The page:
Dear West End Producer: ‘How do you know if a drama school is right for you?’

West End Producer West End Producer. Photo: Matt Crockett
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There are now nearly as many drama schools as there are actors. And the challenge of deciding which one is right for you can be very daunting.

It has to be a good match – so that you feel the school offers everything you require. Not everyone will have a choice about which drama school they go to – they’ll just go to the one that offers them a place. But if you are lucky and have a choice, then bravo.

A drama school audition should be a rewarding and satisfying experience, where you get the chance to show your talent and also learn something new. The audition days can, in fact, last anything from 30 seconds to a full day, and from your time there you should get a good idea of the kind of place it is. Obviously, at an audition you’re going to be nervous, but hopefully the people running your audition will make you feel welcome. If they don’t, that’s one to cross off your list straightaway.

Some drama schools have an air of arrogance, and feel that students should be grateful for simply being allowed in. However, these institutions should pull the complete works of Shakespeare from out of their bottoms and get back down to earth. The audition is for you, and not for the panel to inflate their egos.

When arriving at the school you will be shown around by an existing student. This is a good time to get some honest feedback about the school. Ask the student how they have found the training, if they have enjoyed it, and any advice they would give. See if you can imagine yourself being this person in a couple of years.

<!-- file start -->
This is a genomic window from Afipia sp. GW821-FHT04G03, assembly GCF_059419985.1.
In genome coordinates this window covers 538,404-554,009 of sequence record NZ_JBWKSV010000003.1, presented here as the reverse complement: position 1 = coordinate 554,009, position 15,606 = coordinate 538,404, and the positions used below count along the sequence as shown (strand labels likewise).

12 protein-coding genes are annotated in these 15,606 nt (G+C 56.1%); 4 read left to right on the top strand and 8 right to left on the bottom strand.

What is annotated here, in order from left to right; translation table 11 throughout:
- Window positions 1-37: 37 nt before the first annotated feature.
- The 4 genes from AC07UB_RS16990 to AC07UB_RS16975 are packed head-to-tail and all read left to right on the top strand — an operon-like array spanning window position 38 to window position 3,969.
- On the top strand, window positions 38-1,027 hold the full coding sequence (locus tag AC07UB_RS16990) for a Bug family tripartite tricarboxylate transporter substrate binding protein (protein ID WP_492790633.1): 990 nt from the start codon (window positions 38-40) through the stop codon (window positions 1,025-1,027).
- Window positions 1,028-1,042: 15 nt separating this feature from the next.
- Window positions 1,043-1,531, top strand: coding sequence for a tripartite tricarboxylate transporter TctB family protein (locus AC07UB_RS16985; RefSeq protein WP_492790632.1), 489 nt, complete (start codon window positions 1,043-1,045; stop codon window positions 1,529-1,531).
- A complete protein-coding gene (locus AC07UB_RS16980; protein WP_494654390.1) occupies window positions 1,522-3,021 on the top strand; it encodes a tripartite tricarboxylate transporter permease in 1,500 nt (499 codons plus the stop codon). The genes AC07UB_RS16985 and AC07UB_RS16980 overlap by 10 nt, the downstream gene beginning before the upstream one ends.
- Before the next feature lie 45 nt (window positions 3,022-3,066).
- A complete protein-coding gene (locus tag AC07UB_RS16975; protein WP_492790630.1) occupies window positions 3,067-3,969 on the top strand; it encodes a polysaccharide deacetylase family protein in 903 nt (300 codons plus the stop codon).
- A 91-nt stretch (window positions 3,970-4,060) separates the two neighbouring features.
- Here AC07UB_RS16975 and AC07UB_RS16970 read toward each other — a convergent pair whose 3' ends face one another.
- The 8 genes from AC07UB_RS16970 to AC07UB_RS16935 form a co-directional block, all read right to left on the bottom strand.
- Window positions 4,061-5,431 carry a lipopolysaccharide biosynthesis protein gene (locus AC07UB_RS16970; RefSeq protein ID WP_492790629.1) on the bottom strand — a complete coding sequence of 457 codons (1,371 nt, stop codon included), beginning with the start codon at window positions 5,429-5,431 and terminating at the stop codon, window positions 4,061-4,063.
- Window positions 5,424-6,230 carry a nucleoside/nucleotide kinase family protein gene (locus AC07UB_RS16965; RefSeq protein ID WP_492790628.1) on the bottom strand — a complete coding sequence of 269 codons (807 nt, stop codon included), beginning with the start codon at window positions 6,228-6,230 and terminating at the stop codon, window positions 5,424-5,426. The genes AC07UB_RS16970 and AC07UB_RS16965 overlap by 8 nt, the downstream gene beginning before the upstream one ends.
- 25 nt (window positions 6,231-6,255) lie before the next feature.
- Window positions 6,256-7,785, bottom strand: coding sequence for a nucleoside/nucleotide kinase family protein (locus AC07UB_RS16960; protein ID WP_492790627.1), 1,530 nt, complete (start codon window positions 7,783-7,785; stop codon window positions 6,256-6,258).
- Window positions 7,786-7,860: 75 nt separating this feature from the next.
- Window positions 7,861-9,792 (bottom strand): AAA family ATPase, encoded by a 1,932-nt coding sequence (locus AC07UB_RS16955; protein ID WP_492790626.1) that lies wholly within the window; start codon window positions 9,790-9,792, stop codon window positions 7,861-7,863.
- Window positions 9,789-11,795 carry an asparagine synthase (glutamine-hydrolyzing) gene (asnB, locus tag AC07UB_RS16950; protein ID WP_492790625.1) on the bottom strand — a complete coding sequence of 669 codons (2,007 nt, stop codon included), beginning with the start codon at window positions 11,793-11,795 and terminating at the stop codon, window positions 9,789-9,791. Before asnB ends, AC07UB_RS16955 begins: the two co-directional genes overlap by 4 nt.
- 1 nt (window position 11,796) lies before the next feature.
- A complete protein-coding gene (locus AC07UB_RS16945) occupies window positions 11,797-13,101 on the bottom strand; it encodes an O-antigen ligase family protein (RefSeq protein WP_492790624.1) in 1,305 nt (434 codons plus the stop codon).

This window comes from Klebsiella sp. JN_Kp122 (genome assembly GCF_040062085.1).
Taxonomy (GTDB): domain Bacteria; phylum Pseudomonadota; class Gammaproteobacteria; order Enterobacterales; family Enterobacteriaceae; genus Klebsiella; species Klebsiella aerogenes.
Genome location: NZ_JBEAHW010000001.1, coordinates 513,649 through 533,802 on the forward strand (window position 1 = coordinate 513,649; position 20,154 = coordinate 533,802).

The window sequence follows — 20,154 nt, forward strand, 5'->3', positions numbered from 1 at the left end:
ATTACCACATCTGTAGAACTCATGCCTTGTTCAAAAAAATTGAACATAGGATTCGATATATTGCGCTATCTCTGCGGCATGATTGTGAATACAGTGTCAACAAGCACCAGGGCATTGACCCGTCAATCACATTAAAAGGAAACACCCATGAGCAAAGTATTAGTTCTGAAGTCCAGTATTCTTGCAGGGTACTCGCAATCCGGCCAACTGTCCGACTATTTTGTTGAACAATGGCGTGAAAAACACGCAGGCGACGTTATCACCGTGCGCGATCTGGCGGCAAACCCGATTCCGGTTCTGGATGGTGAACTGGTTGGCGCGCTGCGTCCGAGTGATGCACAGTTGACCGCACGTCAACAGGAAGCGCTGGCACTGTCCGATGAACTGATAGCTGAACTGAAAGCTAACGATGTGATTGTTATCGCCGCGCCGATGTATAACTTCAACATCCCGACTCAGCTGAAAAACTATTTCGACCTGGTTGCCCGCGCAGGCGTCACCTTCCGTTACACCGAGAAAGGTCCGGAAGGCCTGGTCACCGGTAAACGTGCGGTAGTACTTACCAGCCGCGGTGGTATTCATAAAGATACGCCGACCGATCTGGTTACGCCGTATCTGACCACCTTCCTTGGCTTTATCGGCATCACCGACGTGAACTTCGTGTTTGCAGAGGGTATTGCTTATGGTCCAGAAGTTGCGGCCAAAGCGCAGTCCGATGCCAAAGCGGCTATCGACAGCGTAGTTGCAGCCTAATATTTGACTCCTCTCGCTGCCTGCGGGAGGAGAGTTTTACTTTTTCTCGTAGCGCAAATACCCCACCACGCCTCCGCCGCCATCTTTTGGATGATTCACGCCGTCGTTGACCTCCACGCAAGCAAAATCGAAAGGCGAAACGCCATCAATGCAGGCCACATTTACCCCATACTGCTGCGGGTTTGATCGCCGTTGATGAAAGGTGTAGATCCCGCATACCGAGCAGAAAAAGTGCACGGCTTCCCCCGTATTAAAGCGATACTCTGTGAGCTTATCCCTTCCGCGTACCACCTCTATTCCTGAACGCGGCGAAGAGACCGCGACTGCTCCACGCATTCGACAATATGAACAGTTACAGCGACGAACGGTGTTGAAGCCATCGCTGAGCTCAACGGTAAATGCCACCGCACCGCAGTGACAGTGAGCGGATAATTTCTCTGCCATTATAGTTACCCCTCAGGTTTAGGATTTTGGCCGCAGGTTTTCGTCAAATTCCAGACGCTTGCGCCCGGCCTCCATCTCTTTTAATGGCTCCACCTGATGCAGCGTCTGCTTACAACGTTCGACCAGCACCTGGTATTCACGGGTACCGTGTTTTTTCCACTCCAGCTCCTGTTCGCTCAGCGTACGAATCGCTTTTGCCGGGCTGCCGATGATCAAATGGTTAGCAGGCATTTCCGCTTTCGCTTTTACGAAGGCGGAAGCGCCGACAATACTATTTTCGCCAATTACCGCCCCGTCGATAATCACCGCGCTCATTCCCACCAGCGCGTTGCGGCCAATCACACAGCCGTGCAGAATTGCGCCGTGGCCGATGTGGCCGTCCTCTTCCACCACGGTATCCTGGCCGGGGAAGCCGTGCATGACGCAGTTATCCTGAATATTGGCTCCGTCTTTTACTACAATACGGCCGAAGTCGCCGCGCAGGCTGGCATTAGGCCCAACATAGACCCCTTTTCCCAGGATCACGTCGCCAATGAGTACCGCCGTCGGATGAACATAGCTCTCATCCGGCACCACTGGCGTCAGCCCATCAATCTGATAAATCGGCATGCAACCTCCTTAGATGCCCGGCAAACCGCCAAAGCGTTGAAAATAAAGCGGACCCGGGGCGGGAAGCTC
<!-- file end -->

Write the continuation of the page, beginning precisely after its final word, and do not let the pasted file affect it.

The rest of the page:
One of the most important things to consider is the people that are auditioning you. They should be attentive and supportive, and encourage you to do well. The way they talk to you and respond to your work will be very telling.

Ask them lots of questions at the end – this is your time to audition them. Notice how you feel after leaving the audition room, and imagine if you would like to be working with them full time.

The school itself is also important. Have a look around the building. What are the premises like? Is the equipment good? Does the school canteen offer food that looks edible?

Have a look around the area the school is in. Some schools are based in nicer areas than others – for example, RADA is in Bloomsbury, so it’s a beautiful area, but rent is very expensive. However, Mountview is in Wood Green (for now; it moves to Peckham next year), which is not as nice, but rent is a lot cheaper. Do you feel like you could live in the area, and is it safe?

But finally, it’s all down to your instinct – follow your gut. I must say I like your way of approaching the audition – ‘is the drama school right for me?’ Thinking of it this way means you go into the audition with an air of confidence. It means that you’re auditioning them just as much as they’re auditioning you, dear.

Send questions to your dear agony aunt via Twitter @westendproducer